Date: November 13, 2006
Author(s): Matt Serrano
With the Zune being launched shortly, there’s no better time than now to take a quick stroll through its native software. It’s pretty, but has a lot of functionality as well.
The Zune requires this software to be installed, and will not show up as a removable hard drive in Windows, even if you have Windows Media player installed. It would appear that Microsoft is trying to mimic Apple’s strategy of locking down consumers in their product to provide a better experience, and they’ll have a tough crowd to please. However, one interesting route Microsoft decided to take was naming both their device and software Zune, which could cause an identity crisis. Apple’s iPod and iTunes bundle is easy to interpret, but Microsoft just may end up leaving users confused.
At first glance it may seem like Microsoft simply packaged Windows Media Player 11, added more codec support out of the box, and put a new skin over it, which may or may not be a bad thing for some people, but the interface could warrant the software’s new name.
The software seemed easy to use and understand. Audio and video playback was smooth, and my library was cataloged with album art and video previews without any problems, but it did have problems playing back some H.264 videos I had encoded (which was odd, considering all of my content was encoded using the same encoders and settings). With these files, the audio could be heard, but the window remained blank. This may be discouraging for a lot of users if the issue will be widespread, since Microsoft stated that the Zune would be able to play files encoded for the iPod video.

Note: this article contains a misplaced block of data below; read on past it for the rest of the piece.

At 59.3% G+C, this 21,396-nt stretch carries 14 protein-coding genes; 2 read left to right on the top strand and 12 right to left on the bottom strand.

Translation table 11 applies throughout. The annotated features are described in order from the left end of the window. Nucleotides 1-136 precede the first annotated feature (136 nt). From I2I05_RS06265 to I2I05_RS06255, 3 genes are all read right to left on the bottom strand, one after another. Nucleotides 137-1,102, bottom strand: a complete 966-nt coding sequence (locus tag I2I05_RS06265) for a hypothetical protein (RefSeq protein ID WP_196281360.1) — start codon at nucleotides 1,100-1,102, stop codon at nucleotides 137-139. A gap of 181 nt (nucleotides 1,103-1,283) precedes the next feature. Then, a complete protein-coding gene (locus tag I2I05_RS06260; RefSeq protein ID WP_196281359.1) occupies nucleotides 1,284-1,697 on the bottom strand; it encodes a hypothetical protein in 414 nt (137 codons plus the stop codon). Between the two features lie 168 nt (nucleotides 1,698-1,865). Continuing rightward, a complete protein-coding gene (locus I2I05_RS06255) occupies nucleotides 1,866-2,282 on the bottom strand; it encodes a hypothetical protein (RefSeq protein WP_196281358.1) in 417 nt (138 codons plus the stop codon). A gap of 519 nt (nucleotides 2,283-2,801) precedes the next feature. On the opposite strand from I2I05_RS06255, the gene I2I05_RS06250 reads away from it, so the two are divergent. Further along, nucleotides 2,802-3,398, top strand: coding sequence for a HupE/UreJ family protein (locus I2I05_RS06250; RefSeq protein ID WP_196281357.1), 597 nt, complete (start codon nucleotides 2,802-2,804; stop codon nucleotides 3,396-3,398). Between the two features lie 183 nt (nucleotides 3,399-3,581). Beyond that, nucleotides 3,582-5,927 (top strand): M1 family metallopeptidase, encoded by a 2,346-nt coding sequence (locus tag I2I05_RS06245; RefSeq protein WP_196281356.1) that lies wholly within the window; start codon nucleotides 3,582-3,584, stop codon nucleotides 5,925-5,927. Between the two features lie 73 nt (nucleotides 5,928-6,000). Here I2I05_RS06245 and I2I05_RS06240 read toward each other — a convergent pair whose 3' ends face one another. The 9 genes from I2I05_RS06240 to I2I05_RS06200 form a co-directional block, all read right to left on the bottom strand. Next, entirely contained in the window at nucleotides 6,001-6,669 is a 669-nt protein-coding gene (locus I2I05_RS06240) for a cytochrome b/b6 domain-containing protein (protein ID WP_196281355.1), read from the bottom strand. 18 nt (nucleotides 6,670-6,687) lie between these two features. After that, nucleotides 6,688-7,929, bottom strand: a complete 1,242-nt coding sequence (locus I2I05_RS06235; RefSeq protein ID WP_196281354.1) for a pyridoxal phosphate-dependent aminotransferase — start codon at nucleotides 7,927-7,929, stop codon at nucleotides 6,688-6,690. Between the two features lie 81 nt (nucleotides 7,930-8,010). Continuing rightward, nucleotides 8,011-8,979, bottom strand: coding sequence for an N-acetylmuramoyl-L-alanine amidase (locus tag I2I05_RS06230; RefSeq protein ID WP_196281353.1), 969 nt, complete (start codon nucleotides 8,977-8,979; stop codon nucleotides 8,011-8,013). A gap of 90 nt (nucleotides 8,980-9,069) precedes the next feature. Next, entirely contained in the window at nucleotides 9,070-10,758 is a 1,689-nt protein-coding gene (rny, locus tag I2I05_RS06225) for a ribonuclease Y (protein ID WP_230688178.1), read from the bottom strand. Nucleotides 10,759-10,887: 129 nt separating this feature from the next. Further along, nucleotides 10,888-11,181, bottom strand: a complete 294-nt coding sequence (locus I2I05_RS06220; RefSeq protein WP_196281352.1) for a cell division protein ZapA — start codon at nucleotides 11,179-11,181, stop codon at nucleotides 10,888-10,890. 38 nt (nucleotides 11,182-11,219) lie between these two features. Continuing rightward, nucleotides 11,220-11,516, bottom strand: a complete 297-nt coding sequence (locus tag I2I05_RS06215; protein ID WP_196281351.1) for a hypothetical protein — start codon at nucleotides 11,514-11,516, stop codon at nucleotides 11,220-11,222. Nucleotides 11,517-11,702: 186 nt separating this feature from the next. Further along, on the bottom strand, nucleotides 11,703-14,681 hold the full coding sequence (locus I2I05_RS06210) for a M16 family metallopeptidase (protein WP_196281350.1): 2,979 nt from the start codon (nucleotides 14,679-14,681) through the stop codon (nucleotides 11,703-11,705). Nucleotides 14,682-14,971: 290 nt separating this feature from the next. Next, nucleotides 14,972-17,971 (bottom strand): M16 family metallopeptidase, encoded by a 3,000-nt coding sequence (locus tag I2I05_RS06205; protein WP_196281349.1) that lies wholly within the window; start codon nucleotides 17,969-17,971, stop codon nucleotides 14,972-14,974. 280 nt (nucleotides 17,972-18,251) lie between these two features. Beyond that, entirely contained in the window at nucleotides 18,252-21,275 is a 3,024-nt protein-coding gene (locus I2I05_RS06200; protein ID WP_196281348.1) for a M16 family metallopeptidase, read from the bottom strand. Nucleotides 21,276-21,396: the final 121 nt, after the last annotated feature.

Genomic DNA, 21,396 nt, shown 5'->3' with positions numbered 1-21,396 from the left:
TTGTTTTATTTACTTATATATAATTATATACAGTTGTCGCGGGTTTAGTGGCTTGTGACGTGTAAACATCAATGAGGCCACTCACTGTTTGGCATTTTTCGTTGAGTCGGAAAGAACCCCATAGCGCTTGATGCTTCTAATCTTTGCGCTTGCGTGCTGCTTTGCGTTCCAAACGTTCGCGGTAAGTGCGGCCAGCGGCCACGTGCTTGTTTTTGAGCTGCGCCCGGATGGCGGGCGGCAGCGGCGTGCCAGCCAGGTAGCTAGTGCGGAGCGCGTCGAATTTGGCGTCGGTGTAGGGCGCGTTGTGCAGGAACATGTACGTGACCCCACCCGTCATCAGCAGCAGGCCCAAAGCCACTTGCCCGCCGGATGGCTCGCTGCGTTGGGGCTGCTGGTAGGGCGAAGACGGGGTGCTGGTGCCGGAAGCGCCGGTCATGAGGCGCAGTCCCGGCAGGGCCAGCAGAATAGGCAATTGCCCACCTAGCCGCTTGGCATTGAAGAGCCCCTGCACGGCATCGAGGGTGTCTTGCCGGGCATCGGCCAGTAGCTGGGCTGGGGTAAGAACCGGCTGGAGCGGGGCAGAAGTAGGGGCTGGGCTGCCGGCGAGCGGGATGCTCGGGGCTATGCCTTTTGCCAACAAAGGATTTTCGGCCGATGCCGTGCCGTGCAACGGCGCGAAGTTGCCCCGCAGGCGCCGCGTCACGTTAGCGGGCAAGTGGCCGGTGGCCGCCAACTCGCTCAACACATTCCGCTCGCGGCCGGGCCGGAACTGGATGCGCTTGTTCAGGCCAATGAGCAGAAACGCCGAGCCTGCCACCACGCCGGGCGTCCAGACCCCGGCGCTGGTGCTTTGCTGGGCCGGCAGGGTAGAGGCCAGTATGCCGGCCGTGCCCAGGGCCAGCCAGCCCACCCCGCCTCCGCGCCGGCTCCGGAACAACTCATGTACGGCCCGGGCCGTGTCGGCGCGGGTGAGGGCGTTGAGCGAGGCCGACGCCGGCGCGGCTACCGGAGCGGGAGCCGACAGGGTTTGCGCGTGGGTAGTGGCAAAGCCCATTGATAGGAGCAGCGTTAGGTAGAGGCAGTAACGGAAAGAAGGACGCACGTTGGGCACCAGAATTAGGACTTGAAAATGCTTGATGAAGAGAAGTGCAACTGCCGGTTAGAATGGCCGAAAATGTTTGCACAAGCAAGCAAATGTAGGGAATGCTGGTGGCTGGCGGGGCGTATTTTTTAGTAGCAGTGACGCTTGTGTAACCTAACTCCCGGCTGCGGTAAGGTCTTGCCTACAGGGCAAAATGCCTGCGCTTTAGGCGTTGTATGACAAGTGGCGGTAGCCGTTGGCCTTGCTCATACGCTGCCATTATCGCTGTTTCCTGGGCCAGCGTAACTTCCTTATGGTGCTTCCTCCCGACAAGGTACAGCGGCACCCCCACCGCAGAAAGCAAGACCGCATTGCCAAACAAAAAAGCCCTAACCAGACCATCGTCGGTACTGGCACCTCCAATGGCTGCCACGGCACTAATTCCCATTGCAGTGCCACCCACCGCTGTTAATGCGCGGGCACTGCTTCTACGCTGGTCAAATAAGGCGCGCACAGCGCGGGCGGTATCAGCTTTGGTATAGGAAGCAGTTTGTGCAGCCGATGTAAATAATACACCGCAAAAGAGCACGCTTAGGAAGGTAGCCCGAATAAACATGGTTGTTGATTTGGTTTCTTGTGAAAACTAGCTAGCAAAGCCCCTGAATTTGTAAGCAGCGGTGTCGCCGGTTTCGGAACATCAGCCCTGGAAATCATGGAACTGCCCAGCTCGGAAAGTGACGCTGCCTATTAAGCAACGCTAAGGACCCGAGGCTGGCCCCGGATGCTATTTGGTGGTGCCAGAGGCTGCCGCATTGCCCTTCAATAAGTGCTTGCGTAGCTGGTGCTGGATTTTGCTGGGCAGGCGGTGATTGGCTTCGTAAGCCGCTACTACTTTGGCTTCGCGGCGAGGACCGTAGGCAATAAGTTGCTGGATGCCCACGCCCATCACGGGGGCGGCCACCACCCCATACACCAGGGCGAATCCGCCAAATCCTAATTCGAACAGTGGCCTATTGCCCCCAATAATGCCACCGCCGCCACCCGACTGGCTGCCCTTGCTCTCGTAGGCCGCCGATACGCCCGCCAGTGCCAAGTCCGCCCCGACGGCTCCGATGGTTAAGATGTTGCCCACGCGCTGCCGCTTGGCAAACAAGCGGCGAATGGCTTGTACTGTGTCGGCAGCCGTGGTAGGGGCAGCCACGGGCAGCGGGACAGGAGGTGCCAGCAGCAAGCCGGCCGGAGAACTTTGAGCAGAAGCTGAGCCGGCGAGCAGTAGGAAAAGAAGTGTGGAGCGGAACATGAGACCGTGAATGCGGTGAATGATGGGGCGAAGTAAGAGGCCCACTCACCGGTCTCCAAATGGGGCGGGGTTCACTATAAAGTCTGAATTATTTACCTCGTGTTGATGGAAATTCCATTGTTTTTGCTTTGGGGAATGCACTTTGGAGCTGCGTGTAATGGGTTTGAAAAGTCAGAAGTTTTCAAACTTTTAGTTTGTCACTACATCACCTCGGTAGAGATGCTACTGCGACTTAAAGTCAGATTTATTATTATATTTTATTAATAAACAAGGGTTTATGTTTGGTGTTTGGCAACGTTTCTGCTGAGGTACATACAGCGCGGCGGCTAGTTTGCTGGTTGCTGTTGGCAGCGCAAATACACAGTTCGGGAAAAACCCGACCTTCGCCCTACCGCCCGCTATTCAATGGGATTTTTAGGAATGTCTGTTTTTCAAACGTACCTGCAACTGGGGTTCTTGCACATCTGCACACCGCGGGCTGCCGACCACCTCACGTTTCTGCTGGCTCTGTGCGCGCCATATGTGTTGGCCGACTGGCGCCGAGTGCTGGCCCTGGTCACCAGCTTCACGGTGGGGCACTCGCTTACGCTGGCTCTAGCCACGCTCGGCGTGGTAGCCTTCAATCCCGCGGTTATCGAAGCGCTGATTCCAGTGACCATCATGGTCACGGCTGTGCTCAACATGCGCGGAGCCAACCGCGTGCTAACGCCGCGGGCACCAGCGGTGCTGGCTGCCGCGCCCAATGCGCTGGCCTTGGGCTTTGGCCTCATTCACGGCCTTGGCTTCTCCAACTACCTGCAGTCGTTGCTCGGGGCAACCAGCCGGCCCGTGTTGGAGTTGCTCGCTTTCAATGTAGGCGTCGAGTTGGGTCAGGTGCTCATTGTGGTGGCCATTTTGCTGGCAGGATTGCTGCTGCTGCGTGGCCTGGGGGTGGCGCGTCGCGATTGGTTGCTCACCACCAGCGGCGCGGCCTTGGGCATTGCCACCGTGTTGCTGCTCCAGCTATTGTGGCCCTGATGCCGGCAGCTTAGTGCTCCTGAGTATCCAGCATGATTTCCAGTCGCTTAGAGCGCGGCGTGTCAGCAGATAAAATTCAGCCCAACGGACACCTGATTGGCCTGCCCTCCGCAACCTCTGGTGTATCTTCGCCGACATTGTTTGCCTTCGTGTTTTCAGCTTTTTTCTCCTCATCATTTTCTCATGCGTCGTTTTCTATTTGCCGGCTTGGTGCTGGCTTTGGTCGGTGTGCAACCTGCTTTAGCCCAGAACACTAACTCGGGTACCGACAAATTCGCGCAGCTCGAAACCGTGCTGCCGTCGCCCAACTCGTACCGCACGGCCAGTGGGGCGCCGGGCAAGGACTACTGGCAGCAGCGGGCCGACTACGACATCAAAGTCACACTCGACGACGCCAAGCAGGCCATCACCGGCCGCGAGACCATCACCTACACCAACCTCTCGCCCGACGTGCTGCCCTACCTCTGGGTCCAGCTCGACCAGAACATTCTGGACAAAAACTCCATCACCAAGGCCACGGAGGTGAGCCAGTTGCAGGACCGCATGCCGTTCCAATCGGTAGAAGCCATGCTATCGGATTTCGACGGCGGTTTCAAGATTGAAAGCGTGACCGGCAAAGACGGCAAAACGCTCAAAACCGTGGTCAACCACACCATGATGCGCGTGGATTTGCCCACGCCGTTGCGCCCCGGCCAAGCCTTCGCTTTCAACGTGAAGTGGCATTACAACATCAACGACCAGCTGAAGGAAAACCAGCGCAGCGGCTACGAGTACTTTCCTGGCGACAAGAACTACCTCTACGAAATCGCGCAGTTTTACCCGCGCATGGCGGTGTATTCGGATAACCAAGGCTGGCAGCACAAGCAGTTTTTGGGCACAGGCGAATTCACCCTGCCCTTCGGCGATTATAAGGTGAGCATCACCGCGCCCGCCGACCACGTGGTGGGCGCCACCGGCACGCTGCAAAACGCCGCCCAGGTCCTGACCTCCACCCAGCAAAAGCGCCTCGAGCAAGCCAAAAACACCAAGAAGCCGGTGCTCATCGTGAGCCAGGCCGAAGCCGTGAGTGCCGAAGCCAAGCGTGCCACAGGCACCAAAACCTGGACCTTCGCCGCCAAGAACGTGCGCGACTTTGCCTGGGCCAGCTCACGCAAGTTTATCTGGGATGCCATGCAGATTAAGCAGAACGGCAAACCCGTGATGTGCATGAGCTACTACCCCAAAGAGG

Below are some screen shots, and an overview of the media player.
This is the first screen you’ll be greeted with after you install the software. Zune Tags are essentially the same as Microsoft passports and Xbox Live gamertags, so chances are you already have one.
The new software has a similar now playing list that was first introduced in Windows Media Player 8 that will display all the media you have in a queue, but will also give you video previews with real time playback.
Instead of having the entire top part of the media player reserved for going through features like ripping music, burning CDs, or going to your library, the Zune software only dedicates the top-right section for creating playlists, burning files, syncing media, and viewing the now playing list. This is a big improvement, in my opinion, because it minimizes a lot of clutter.
Here we have the various options for the program. Look familiar? Just like Windows Media Player 11, Zune also supports streaming to the Xbox 360. Sharing works the same as using Windows Connect, Media Player, or running Media Center edition, however I could not get WMV files to play on my Xbox 360.
The marketplace may be reminiscent of MTV’s Urge service. Both the library and market place are integrated in the same way as Windows Media Player and Urge, meaning you can search and browse the same way you would locally. I tried creating an account and adding points to purchase music, but I ran into problems. I expect this is because the service hasn’t officially launched yet. The help button links to a place holder stating that the content will be available on the 14th of November.
When the product officially goes on sale we will be able to test the Zune’s sharing features, such as transferring music and photos and flagging them, as well as the guest feature included in the software. Despite the hiccups, everything looks promising so far.
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